Formale Begriffsrahmen für zirkuläre Phänomene. Möglichkeiten der Modellierung pathologischer Ausdrücke in formalen und natürlichen Sprachen

DSpace Repository


Dateien:

URI: http://nbn-resolving.de/urn:nbn:de:bsz:21-opus-4778
http://hdl.handle.net/10900/46174
Dokumentart: Dissertation
Date: 2001
Language: German
Faculty: 5 Philosophische Fakultät
Department: Sonstige - Neuphilologie
Advisor: Mönnich, Uwe
Day of Oral Examination: 2001-07-20
DDC Classifikation: 400 - Language and Linguistics
Keywords: Wahrheitstheorie , Fixpunkt-Logik , Wissensrepräsentation , Situationstheorie
Other Keywords: Zirkularität
Circularity , truth theory , knowledge representation , fixed point logic
License: Publishing license including print on demand
Order a printed copy: Print-on-Demand
Show full item record

Inhaltszusammenfassung:

This dissertation has four parts. The first one is a general introduction into the topic of the work separated in a chapter that explains the used notation, a chapter that discusses typical examples, and a chapter that gives an overview of the three main parts. An important aspect of this first part is the attempt of a conceptual clarification of circularity, in particular in relation to the non-well-foundedness of a phenomenon. This clarification represents the philosophical core of the primarily formal dissertation. In the second part, Kripke's fixed point approach concerning partially defined truth predicates is examined: the algebraic foundations are introduced and problems of the construction are discussed. The main results of this second part are three characterization theorems of subclasses of interlaced bilattices and their applications. In the third part, revision theories are introduced. Their adequacy for the representation of circularity is discussed. Additionally, the complexity of these theories, the relation of revision theories to a wider thematic context, and their empirical properties are examined. In the last part of this dissertation, circularity is introduced on the level of set theory. The crucial idea is the concept of a coalgebraic modeling. In particular, the modeling of truth and the representation of the difference between private and common knowledge is emphasized. A comparison of the different accounts is provided in the last chapter.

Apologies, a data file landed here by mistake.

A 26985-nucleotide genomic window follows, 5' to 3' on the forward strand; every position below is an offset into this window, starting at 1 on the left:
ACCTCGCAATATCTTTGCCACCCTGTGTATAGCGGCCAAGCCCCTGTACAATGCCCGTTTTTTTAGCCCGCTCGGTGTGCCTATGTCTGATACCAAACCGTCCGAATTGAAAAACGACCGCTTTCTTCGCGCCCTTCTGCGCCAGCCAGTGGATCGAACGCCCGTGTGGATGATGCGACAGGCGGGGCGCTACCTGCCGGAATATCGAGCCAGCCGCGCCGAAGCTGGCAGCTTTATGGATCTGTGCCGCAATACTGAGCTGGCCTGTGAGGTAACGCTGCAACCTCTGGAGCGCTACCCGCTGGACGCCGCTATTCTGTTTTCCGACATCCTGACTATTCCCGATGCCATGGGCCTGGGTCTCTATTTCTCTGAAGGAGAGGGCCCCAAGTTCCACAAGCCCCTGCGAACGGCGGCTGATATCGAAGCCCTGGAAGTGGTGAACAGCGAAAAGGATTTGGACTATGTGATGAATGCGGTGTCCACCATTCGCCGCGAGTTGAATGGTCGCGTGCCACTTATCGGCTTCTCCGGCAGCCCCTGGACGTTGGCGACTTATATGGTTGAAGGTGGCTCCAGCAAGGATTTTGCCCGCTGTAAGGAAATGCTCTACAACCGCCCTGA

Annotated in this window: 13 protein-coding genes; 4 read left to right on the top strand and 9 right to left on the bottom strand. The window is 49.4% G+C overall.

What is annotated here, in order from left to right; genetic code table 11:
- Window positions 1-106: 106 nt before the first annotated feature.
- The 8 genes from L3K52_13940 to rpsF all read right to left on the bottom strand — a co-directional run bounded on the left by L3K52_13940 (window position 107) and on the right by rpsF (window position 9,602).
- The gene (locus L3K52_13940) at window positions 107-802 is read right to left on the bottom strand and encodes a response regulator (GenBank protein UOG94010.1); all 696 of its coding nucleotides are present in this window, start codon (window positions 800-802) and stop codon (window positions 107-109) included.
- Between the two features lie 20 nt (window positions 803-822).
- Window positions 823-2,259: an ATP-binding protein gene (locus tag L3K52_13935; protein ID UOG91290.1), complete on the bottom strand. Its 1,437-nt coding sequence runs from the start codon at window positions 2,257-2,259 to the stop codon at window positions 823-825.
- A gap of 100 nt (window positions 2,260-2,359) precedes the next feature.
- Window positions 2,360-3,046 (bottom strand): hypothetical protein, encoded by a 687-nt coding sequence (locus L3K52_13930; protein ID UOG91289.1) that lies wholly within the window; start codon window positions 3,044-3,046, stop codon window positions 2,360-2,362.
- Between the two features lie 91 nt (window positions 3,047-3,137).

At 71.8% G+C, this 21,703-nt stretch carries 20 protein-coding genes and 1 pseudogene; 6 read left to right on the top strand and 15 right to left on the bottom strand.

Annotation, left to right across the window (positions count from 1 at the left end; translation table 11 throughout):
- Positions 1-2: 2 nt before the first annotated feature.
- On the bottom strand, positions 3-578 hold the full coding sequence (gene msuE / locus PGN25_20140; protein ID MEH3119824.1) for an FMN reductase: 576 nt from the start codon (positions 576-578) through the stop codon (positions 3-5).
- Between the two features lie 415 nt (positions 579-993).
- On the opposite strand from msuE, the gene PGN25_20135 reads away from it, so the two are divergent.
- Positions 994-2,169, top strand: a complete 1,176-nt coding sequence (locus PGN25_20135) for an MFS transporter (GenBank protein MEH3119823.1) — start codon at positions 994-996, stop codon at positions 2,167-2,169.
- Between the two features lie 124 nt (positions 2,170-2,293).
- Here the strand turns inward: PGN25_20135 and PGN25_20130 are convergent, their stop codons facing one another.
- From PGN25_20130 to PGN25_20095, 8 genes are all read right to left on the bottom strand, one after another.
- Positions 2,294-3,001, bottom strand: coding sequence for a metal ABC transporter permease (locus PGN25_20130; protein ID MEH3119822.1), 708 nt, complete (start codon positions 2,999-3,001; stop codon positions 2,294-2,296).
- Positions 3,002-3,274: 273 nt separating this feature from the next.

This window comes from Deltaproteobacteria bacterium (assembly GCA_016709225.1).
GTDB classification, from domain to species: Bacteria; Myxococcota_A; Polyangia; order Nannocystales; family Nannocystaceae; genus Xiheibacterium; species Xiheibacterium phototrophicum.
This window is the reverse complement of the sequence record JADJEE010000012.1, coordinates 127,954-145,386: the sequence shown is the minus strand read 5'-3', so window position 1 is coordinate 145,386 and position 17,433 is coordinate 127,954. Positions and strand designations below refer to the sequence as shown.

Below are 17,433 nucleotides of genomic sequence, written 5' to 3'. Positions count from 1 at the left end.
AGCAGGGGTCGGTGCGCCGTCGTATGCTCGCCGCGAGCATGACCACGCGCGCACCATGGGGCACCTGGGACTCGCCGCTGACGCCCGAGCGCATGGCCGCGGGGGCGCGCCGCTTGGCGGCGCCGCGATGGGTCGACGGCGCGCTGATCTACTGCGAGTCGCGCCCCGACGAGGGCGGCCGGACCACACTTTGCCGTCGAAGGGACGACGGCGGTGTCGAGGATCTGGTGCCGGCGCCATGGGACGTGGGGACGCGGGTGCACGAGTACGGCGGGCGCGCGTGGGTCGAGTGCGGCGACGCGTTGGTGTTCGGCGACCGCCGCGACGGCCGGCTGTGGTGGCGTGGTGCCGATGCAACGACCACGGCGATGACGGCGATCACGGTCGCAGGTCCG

Abstract:

This dissertation has four parts. The first one is a general introduction into the topic of the work separated in a chapter that explains the used notation, a chapter that discusses typical examples, and a chapter that gives an overview of the three main parts. An important aspect of this first part is the attempt of a conceptual clarification of circularity, in particular in relation to the non-well-foundedness of a phenomenon. This clarification represents the philosophical core of the primarily formal dissertation. In the second part, Kripke's fixed point approach concerning partially defined truth predicates is examined: the algebraic foundations are introduced and problems of the construction are discussed. The main results of this second part are three characterization theorems of subclasses of interlaced bilattices and their applications. In the third part, revision theories are introduced. Their adequacy for the representation of circularity is discussed. Additionally, the complexity of these theories, the relation of revision theories to a wider thematic context, and their empirical properties are examined. In the last part of this dissertation, circularity is introduced on the level of set theory. The crucial idea is the concept of a coalgebraic modeling. In particular, the modeling of truth and the representation of the difference between private and common knowledge is emphasized. A comparison of the different accounts is provided in the last chapter.

This item appears in the following Collection(s)